Tiësto’s Club Life Volume 3: Stockholm (album review)
Only fourteen months after his sophomore compilation, Tiësto is back with the third installment of Club Life. From Las Vegas to Miami, Tijs crosses the pond to deliver his evolution over the past year in the form of Stockholm. Volume three follows in the footsteps of its predecessors with a fool-proof formula. One facet offers some of the most popular, anthemic productions in dance music, while another offers brand new homegrown collaborations from Tijs. Between big room gems and a few unique anomalies, upcoming artists are recognized and one of the most seasoned veterans reveals his sonic mindset for 2013.
The disc begins with one of its strongest offerings, Tiësto’s collaboration with Dyro, “Paradise,” a track that solidifies a breakthrough for a rising star and serves as a gift to DJs this summer. Wasting no time, Tijs gives us his first solo production of 2013, “Take Me,” which has set the tone for the album upon its release last month. But another familiar name follows, as Baggi Begovic’s “Compromise” keeps the aura going strong three tracks deep.
Tiësto & Dyro – Paradise (Original Mix)
On the first installment of Club Life, Hardwell had been rising in popularity and was featured for “Zero 76.” Two years later, Hardwell is the sixth ranked DJ in the world with an anthem of his own to offer the Club Life series — tweaking his renowned “Apollo” for an edit custom-made for the album. Moments after Baggi’s solo spotlight, we hear the rising star once again, this time alongside Mark Alston, Jason Taytor, and Tiësto himself on “Love and Run.” Enhanced by a vocal from Teddy Geiger, this mega-collabo embodies the contagious euphoria of the album.
Tiësto, Mark Alston, Baggi Begovic & Jason Taylor – Love and Run (ft. Teddy Geiger)
Big tunes, big remixes; that’s what Club Life Volume Two had been about, just see “Paradise” and “Somebody That I Used To Know.” Tiësto brings this concept back for Stockholm, offerings his takes on four popular records and dishes them out in bulk. First is his remix of Zedd’s “Clarity,” a song that has boomed in popularity since he had originally remixed it, and his take alongside Ken Loi of “Sweet Nothing” follows in similar taste. Icona Pop’s “I Love It” gets an exclusive rendition for Tijs just for Club Life, matching the commercial-appeal of the radio-dominating hit, and an indie smash hit sees new life with his version of Passion Pit’s “Carried Away.”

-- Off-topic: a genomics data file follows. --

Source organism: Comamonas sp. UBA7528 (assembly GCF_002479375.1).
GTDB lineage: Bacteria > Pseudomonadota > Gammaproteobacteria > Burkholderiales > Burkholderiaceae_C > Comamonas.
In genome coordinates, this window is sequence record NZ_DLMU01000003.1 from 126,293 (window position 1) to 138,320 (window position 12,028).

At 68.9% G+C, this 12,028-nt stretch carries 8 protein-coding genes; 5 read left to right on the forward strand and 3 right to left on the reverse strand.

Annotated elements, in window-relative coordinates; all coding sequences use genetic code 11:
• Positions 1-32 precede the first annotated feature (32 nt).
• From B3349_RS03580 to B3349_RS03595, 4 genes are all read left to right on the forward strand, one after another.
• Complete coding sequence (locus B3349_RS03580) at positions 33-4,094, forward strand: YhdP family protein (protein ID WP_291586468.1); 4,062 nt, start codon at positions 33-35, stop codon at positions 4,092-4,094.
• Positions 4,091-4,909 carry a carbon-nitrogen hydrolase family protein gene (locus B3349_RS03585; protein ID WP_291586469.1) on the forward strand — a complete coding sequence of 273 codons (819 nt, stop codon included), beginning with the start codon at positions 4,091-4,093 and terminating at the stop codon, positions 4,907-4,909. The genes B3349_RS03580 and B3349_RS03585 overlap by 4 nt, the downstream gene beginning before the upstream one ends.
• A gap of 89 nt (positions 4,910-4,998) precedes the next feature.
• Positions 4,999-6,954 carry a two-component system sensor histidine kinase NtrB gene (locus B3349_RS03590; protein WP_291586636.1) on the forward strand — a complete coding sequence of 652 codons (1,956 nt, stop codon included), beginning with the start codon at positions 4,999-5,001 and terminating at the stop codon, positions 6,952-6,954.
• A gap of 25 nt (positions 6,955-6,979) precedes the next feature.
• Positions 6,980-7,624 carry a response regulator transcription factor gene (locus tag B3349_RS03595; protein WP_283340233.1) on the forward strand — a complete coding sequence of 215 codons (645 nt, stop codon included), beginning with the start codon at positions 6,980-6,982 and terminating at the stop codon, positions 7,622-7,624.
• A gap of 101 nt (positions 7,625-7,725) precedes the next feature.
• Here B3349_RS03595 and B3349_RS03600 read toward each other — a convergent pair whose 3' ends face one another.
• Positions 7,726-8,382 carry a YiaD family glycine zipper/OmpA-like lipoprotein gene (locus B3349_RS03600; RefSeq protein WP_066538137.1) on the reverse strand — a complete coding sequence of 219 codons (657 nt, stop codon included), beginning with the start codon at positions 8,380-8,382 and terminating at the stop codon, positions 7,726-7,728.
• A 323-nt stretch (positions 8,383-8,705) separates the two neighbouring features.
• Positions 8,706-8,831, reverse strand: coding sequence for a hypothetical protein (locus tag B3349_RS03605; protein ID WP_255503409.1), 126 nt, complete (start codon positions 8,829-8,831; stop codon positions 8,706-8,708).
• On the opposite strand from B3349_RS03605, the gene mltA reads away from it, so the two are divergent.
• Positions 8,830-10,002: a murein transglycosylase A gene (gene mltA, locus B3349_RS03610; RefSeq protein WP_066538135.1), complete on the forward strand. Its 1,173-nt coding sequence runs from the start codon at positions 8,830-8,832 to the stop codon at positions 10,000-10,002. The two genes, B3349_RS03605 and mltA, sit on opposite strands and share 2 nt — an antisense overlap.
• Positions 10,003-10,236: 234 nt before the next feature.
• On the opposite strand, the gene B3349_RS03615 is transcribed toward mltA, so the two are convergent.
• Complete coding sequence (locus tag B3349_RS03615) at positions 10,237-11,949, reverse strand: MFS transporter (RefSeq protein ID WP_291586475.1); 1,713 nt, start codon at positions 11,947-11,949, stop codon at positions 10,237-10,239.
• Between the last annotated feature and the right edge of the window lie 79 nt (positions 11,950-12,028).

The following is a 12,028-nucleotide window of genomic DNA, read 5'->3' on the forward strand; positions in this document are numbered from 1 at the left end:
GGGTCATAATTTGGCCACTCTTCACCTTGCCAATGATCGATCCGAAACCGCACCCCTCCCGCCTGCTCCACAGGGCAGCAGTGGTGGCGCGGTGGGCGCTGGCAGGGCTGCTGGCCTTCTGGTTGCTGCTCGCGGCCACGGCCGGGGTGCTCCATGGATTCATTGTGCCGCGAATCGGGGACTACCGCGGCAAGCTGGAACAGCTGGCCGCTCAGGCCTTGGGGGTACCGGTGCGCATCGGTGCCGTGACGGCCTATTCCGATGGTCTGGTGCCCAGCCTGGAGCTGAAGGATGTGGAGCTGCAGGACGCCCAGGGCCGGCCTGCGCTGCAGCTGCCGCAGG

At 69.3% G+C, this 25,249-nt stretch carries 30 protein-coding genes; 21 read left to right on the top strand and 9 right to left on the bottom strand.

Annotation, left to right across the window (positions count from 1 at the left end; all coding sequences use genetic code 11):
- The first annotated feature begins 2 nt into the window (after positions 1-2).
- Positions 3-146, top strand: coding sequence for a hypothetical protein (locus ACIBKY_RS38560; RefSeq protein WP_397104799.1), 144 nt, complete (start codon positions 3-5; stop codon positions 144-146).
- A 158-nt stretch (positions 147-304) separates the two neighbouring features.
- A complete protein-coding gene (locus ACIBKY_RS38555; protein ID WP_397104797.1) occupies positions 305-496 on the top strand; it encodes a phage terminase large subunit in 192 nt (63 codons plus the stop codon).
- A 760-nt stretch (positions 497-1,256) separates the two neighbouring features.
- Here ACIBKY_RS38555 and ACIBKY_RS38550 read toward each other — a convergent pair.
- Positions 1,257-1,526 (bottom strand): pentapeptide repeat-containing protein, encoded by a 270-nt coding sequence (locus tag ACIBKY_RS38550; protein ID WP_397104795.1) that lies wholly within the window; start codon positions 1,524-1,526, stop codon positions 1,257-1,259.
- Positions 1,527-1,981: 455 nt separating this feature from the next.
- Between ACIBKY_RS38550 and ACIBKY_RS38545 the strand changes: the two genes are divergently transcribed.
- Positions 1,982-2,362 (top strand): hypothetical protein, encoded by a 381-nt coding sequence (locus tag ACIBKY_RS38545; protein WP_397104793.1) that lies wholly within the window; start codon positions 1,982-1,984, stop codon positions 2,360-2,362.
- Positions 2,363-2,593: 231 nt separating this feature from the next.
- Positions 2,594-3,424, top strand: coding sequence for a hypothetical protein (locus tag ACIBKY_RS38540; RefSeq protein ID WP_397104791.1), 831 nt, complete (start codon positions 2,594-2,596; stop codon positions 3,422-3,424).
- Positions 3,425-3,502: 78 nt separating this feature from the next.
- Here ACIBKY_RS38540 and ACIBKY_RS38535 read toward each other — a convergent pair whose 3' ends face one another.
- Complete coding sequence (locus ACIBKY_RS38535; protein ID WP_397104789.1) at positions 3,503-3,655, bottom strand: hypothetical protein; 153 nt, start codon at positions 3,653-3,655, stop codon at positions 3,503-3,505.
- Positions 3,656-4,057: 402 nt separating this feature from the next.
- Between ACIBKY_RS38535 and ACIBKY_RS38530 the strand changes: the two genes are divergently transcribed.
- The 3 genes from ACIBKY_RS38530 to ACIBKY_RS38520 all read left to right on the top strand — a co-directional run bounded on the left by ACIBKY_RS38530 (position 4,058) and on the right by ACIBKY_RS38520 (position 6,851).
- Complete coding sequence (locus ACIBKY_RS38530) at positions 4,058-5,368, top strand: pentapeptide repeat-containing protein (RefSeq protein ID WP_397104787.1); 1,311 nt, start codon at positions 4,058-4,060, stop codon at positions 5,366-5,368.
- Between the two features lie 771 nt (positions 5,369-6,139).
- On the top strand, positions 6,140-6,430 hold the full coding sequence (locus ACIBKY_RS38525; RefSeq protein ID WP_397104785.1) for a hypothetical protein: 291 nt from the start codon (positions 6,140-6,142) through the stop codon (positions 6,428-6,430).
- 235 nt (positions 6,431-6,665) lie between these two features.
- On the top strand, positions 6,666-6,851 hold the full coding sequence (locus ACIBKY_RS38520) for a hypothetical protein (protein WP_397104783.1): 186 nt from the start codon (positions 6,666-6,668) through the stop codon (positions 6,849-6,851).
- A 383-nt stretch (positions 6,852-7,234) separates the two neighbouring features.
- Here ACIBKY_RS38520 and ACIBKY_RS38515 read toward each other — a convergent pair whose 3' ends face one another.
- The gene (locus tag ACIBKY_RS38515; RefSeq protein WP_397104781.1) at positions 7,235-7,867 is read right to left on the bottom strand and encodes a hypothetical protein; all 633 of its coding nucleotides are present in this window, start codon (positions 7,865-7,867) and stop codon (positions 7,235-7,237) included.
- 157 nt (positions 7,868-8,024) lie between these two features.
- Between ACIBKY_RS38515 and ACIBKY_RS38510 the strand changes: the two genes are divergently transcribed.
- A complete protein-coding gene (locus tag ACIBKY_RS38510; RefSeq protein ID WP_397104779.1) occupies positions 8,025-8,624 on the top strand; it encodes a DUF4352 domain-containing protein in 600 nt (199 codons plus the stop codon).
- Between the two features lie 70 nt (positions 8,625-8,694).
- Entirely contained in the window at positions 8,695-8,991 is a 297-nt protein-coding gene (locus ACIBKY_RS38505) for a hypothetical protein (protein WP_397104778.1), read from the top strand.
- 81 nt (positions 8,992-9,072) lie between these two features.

Icona Pop – I Love It (Tiësto’s Club Life Remix)
Moguai’s “Champs” and Alesso’s “If I Lose Myself” come next, both solidified as two of the year’s biggest hits if that hadn’t already been established. Playing it safe with undisputed anthems provides aural pleasure, but the last round of tracks bring all that could be enjoyed by the ears, with the surprising sounds that warrant a tip of the hat to Tiësto and his compilation.
Pelari’s “Cango” takes hold, and two questions are immediately raised followed by a bold statement easily made: Who is Pelari? Why haven’t I heard of him? And this is the best song of the initial dozen already heard. Next comes another one of Tiësto’s best kept secrets, Moska’s rendition of his Calvin Harris collaboration, “Century.” Many have tried and failed to re-work some of the most savored Tiesto records, but Moska dishes out the most respectable attempt of the last five years.
Pelari – Cango (Original Mix)
With three tracks left, we’re given two collaborations that have already seen their Musical Freedom releases; “Shocker” with DJ Punish and “Back To Acid” with Moti. Rounding off the album, Tiësto revisits his work with Quintino and Alvaro, “United,” the Ultra anthem that came off as a Dutch “Heart Is King.” With Blasterjaxx, Tiësto’s second bid to transform “United” into a dancefloor devastator alleviates the happy-go-lucky feel of the first half the album and brings it to a close with deep-thumping, heart-stopping energy.
Tiësto, Quintino & Alvaro – United (Tiësto & Blasterjaxx Remix)
The one-two punch from Moguai and Alesso aside, Tiësto focuses on his own productions — originals, collaborations, or remixes — to “fit with the spirit of [his] experiences in Stockholm.” Hand-crafted tracks give fans a taste of his 2013 mindset, much like Miami had in 2012, and Las Vegas in 2011. This round, Club Life Volume 3, hits harder and comes with more bulk than expected — and with less of the commercial appeal. If you liked volume one, and you like the recent releases from Musical Freedom, Stockholm is the album for you.